Skip to Main Content
U.S. Forest Service
Caring for the land and serving people

United States Department of Agriculture

Home > Search > Publication Information

  1. Share via EmailShare on FacebookShare on LinkedInShare on Twitter
    Dislike this pubLike this pub
    Author(s): Kristine M. Haynes; Evan S. Kane; Lynette Potvin; Erik A. LilleskovRandall K. Kolka; Carl P.J. Mitchell
    Date: 2019
    Source: Science of The Total Environment
    Publication Series: Scientific Journal (JRNL)
    Station: Northern Research Station
    PDF: Download Publication  (1.0 MB)

    Description

    Climate change is expected to alter the hydrology and vascular plant communities in peatland ecosystems. These changes may have as yet unexplored impacts on peat mercury (Hg) concentrations and net methylmercury (MeHg) production. In this study, peat was collected from PEATcosm, an outdoor, controlled mesocosm experiment where peatland water table regimes and vascular plant functional groups were manipulated over several years to simulate potential climate change effects. Potential Hg(II) methylation and MeHg demethylation rate constants were assessed using enriched stable isotope incubations at the end of the study in 2015, and ambient peat total Hg (THg) and MeHg concentration depth profiles were tracked annually from 2011 to 2014. Peat THg and MeHg concentrations and the proportion of THg methylated (%MeHg) increased significantly within the zone of water table fluctuation when water tables were lowered, but potential Hg(II) methylation rate constants were similar regardless of water table treatment.When sedges dominate over ericaceous shrubs,MeHg concentrations and %MeHg became significantly elevated within the sedge rooting zone. Increased desorption of Hg(II) andMeHg fromthe solid phase peat into porewater occurredwith a loweredwater table and predominant sedge cover, likely due to greater aerobic peat decomposition. Deeper, more variable water tables and a transition to sedge-dominated communities coincided with increased MeHg accumulation within the zone of water table fluctuation. Sustained high water tables promoted the net downward migration of Hg(II) and MeHg. The simultaneous decrease in Hg(II) and MeHg concentrations in the near-surface peat and accumulation deeper in the peat profile, combined with the trends in Hg(II) and MeHg partitioning to mobile pore waters, suggest that changes to peatland hydrology and vascular plant functional groups redistribute peat Hg(II) andMeHg via vertical hydrochemical transport mechanisms.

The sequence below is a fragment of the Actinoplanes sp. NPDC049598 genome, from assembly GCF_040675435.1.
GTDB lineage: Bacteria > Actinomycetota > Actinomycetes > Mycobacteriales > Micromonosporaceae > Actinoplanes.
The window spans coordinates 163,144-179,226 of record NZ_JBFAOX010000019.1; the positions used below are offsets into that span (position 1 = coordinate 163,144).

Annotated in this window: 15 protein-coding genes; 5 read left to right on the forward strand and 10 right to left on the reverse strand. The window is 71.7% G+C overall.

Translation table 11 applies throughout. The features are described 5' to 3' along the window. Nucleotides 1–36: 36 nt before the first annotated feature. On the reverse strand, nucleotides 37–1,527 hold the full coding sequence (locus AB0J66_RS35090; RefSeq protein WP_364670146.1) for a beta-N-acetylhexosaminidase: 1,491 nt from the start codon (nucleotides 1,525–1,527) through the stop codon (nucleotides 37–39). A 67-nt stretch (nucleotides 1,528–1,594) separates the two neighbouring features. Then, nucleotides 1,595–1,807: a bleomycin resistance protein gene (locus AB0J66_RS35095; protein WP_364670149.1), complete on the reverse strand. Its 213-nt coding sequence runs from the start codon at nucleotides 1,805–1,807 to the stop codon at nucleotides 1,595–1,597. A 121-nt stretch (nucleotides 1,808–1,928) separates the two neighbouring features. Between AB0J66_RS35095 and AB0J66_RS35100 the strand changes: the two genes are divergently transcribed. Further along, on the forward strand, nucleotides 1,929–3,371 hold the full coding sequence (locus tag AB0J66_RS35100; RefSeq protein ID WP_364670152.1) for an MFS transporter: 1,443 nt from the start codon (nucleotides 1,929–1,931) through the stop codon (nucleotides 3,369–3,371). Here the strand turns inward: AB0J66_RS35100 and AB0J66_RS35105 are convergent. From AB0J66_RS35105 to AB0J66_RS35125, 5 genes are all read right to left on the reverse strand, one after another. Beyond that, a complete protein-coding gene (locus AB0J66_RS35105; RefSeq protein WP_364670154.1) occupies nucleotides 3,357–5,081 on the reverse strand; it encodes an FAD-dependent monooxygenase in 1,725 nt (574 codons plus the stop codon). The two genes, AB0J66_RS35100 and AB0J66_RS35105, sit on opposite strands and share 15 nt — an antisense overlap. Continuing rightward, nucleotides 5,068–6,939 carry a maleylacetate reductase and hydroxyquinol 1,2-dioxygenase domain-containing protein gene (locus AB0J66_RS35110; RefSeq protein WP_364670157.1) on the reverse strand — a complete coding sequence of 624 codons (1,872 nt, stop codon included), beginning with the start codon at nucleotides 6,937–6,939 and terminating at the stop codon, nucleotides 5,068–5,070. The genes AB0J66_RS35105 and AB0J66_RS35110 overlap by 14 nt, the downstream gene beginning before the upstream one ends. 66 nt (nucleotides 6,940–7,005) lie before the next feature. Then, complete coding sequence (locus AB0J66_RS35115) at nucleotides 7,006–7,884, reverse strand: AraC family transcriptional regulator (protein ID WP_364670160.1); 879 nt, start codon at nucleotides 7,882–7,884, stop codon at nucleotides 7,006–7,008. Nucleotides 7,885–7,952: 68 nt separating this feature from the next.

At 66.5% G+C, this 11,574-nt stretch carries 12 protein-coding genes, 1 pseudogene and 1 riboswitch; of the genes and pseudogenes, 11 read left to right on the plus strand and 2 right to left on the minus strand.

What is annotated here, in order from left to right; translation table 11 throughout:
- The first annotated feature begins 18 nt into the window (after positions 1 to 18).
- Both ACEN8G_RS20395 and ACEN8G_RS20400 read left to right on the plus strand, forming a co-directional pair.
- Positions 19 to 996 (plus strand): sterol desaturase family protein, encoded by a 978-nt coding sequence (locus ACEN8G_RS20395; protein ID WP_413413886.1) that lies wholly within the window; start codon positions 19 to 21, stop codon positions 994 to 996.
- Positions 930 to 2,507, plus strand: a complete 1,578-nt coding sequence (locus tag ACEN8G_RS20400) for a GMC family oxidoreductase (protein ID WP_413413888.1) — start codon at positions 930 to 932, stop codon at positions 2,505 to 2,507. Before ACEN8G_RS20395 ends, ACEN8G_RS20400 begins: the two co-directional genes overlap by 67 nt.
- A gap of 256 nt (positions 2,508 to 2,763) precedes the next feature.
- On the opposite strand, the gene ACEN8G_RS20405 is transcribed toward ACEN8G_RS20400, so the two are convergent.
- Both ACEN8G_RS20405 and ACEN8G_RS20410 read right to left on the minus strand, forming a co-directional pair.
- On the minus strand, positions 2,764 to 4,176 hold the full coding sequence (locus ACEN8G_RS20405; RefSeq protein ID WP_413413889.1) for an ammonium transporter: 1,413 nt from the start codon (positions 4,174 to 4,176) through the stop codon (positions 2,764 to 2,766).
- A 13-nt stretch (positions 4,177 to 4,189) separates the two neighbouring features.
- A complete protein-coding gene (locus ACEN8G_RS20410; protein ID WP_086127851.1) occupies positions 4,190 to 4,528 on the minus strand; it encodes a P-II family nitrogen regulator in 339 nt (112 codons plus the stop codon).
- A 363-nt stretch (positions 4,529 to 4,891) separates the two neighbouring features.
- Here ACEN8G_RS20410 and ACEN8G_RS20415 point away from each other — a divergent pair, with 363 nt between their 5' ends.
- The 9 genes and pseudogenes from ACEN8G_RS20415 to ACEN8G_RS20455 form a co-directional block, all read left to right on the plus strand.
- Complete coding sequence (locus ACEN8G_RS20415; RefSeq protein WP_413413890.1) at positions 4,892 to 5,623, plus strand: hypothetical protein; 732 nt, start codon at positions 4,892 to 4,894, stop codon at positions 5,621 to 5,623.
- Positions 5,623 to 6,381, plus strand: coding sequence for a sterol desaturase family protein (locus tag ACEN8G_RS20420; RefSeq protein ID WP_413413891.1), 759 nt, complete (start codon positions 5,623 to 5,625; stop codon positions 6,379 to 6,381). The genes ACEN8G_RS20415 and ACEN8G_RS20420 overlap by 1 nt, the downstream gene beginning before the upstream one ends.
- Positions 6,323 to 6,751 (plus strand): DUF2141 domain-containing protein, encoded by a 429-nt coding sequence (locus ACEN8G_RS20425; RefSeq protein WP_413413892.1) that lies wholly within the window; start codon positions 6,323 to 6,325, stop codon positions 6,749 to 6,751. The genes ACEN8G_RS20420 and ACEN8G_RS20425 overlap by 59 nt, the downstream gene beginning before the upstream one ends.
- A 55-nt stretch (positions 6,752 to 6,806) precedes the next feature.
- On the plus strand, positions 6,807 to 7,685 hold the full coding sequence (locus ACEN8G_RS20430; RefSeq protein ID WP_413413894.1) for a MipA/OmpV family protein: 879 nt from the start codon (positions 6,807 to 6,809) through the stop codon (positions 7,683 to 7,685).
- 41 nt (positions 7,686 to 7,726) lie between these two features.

Publication Notes

    • Check the Northern Research Station web site to request a printed copy of this publication.
    • Our on-line publications are scanned and captured using Adobe Acrobat.
    • During the capture process some typographical errors may occur.
    • Please contact Sharon Hobrla, shobrla@fs.fed.us if you notice any errors which make this publication unusable.
    • We recommend that you also print this page and attach it to the printout of the article, to retain the full citation information.
    • This article was written and prepared by U.S. Government employees on official time, and is therefore in the public domain.

    Citation

    Haynes, Kristine M.; Kane, Evan S.; Potvin, Lynette; Lilleskov, Erik A.; Kolka, Randall K.; Mitchell, Carl P.J. 2019. Impacts of experimental alteration of water table regime and vascular plant community composition on peat mercury profiles and methylmercury production. Science of The Total Environment. 682: 611-622. https://doi.org/10.1016/j.scitotenv.2019.05.072.

    Cited

    Google Scholar

    Keywords

    Hg(II) methylation, Demethylation, Enriched mercury isotope, Soil, Climate change, Water table fluctuation

    Related Search


    XML: View XML
Show More
Show Fewer
Jump to Top of Page
https://www.fs.usda.gov/treesearch/pubs/58088